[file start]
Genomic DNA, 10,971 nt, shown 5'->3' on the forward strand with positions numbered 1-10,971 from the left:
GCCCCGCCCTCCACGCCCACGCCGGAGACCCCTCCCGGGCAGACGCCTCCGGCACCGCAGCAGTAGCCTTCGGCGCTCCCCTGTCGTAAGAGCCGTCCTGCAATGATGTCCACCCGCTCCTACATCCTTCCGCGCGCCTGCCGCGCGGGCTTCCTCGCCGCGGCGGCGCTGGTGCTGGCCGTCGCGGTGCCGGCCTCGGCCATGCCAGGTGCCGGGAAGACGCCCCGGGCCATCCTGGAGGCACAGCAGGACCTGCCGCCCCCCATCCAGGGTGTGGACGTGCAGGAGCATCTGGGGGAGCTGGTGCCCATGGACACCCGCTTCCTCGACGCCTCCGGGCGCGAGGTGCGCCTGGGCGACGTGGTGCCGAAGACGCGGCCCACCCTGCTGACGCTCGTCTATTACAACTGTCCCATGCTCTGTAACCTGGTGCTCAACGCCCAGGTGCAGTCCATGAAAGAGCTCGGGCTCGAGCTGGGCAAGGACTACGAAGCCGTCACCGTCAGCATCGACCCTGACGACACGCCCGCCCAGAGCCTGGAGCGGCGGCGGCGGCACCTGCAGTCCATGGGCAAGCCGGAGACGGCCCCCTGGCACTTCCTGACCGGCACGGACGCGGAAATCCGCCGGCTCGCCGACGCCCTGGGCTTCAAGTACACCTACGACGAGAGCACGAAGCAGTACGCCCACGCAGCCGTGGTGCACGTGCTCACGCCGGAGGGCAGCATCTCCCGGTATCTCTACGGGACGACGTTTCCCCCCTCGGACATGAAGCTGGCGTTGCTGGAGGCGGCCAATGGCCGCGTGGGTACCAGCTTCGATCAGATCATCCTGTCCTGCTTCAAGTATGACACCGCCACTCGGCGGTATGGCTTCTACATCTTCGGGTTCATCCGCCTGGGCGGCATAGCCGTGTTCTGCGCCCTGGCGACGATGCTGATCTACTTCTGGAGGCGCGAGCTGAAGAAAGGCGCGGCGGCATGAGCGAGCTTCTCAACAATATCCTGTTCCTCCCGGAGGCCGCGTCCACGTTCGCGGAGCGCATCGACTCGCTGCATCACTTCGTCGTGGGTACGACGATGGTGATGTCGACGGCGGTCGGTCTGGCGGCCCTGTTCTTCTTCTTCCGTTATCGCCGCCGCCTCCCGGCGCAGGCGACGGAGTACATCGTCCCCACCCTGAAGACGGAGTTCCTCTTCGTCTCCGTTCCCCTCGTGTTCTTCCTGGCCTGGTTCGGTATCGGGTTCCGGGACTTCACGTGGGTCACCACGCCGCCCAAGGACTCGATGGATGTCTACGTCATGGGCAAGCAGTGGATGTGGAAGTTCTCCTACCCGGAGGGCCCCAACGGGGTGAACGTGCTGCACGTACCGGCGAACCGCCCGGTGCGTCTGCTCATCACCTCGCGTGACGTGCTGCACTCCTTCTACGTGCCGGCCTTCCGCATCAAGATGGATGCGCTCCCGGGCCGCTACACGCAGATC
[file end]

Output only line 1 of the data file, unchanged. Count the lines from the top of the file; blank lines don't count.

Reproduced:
Genomic DNA, 10,971 nt, shown 5'->3' on the forward strand with positions numbered 1-10,971 from the left: